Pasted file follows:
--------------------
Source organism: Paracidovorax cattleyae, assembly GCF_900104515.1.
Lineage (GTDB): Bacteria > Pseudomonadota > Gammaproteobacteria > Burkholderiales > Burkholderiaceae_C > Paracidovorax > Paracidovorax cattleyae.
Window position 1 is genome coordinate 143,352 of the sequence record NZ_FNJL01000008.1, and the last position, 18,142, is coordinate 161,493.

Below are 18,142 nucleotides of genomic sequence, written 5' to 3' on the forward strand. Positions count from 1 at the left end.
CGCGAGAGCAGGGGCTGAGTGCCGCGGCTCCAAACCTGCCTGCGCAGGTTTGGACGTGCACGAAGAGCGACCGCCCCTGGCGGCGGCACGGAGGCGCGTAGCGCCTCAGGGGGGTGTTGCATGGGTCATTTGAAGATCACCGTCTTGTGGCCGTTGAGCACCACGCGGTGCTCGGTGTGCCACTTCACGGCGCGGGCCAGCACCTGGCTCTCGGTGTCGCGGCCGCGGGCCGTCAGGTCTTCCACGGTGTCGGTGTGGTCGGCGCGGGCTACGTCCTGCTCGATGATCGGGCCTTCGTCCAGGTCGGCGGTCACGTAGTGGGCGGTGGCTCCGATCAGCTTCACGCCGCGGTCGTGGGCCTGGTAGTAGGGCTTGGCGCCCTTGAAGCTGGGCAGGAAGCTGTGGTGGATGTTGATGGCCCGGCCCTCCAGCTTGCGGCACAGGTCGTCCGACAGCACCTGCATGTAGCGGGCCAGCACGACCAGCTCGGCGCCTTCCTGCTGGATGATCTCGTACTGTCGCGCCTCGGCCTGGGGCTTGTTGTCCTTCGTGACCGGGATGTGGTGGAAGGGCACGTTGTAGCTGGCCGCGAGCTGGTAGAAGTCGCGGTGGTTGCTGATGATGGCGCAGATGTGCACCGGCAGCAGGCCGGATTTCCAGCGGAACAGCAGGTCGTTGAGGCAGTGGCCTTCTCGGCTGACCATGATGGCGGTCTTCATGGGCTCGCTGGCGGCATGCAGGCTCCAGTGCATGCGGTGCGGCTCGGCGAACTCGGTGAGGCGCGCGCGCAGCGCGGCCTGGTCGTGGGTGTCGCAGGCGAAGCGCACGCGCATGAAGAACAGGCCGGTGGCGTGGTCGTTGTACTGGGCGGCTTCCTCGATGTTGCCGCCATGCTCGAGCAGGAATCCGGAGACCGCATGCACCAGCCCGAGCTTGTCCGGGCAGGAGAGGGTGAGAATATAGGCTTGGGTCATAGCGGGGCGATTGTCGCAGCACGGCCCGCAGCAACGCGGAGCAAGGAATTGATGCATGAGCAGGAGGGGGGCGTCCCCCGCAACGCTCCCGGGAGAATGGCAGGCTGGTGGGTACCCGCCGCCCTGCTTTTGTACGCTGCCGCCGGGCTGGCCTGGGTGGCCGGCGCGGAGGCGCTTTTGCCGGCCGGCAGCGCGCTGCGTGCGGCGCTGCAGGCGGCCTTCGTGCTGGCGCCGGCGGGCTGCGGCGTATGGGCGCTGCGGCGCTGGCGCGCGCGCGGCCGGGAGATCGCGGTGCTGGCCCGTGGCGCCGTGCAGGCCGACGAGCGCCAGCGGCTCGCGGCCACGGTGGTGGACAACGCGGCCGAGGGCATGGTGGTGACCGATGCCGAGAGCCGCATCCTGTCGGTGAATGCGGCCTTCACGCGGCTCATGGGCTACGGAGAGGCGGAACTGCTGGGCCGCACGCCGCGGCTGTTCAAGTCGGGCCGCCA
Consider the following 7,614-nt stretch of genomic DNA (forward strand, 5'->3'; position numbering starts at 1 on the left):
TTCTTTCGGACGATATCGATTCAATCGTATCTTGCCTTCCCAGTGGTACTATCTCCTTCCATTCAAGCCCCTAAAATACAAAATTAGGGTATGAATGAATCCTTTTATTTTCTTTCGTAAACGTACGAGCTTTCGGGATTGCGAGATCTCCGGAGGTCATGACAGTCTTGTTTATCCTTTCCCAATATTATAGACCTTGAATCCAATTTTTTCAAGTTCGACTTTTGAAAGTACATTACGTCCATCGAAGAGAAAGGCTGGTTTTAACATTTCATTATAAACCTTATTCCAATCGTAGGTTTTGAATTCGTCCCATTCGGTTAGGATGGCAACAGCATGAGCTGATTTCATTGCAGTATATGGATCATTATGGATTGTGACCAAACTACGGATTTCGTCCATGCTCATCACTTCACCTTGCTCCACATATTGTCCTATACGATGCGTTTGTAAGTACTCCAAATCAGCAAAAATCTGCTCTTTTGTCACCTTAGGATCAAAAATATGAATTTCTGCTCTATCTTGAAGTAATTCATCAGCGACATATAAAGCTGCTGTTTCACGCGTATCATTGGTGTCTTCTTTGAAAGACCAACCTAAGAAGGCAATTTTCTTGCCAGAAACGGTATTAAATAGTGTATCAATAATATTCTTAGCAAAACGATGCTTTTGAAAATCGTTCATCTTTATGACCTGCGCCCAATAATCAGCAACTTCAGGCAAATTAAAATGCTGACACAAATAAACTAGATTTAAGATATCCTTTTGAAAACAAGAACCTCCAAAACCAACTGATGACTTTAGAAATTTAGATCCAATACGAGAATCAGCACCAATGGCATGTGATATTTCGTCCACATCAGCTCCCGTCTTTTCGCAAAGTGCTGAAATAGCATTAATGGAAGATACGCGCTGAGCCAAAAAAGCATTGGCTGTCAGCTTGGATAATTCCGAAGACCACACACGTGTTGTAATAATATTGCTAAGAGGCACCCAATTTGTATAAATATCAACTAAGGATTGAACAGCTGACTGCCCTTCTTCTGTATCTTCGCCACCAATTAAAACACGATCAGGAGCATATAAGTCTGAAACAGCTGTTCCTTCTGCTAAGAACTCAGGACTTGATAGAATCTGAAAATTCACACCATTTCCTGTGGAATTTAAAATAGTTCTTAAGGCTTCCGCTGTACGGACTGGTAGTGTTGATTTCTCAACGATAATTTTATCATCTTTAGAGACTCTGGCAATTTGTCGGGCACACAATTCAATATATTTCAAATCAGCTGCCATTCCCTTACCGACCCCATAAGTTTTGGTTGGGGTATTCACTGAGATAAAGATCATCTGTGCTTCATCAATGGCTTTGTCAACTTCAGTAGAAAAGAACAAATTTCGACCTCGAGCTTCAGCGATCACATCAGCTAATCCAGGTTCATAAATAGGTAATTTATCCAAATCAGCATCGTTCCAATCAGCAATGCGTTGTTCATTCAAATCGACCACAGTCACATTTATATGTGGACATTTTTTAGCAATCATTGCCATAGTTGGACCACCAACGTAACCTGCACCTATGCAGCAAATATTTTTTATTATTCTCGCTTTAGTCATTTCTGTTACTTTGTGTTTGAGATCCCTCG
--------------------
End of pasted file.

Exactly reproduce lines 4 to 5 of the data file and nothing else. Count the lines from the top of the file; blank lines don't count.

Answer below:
Below are 18,142 nucleotides of genomic sequence, written 5' to 3' on the forward strand. Positions count from 1 at the left end.
CGCGAGAGCAGGGGCTGAGTGCCGCGGCTCCAAACCTGCCTGCGCAGGTTTGGACGTGCACGAAGAGCGACCGCCCCTGGCGGCGGCACGGAGGCGCGTAGCGCCTCAGGGGGGTGTTGCATGGGTCATTTGAAGATCACCGTCTTGTGGCCGTTGAGCACCACGCGGTGCTCGGTGTGCCACTTCACGGCGCGGGCCAGCACCTGGCTCTCGGTGTCGCGGCCGCGGGCCGTCAGGTCTTCCACGGTGTCGGTGTGGTCGGCGCGGGCTACGTCCTGCTCGATGATCGGGCCTTCGTCCAGGTCGGCGGTCACGTAGTGGGCGGTGGCTCCGATCAGCTTCACGCCGCGGTCGTGGGCCTGGTAGTAGGGCTTGGCGCCCTTGAAGCTGGGCAGGAAGCTGTGGTGGATGTTGATGGCCCGGCCCTCCAGCTTGCGGCACAGGTCGTCCGACAGCACCTGCATGTAGCGGGCCAGCACGACCAGCTCGGCGCCTTCCTGCTGGATGATCTCGTACTGTCGCGCCTCGGCCTGGGGCTTGTTGTCCTTCGTGACCGGGATGTGGTGGAAGGGCACGTTGTAGCTGGCCGCGAGCTGGTAGAAGTCGCGGTGGTTGCTGATGATGGCGCAGATGTGCACCGGCAGCAGGCCGGATTTCCAGCGGAACAGCAGGTCGTTGAGGCAGTGGCCTTCTCGGCTGACCATGATGGCGGTCTTCATGGGCTCGCTGGCGGCATGCAGGCTCCAGTGCATGCGGTGCGGCTCGGCGAACTCGGTGAGGCGCGCGCGCAGCGCGGCCTGGTCGTGGGTGTCGCAGGCGAAGCGCACGCGCATGAAGAACAGGCCGGTGGCGTGGTCGTTGTACTGGGCGGCTTCCTCGATGTTGCCGCCATGCTCGAGCAGGAATCCGGAGACCGCATGCACCAGCCCGAGCTTGTCCGGGCAGGAGAGGGTGAGAATATAGGCTTGGGTCATAGCGGGGCGATTGTCGCAGCACGGCCCGCAGCAACGCGGAGCAAGGAATTGATGCATGAGCAGGAGGGGGGCGTCCCCCGCAACGCTCCCGGGAGAATGGCAGGCTGGTGGGTACCCGCCGCCCTGCTTTTGTACGCTGCCGCCGGGCTGGCCTGGGTGGCCGGCGCGGAGGCGCTTTTGCCGGCCGGCAGCGCGCTGCGTGCGGCGCTGCAGGCGGCCTTCGTGCTGGCGCCGGCGGGCTGCGGCGTATGGGCGCTGCGGCGCTGGCGCGCGCGCGGCCGGGAGATCGCGGTGCTGGCCCGTGGCGCCGTGCAGGCCGACGAGCGCCAGCGGCTCGCGGCCACGGTGGTGGACAACGCGGCCGAGGGCATGGTGGTGACCGATGCCGAGAGCCGCATCCTGTCGGTGAATGCGGCCTTCACGCGGCTCATGGGCTACGGAGAGGCGGAACTGCTGGGCCGCACGCCGCGGCTGTTCAAGTCGGGCCGCCA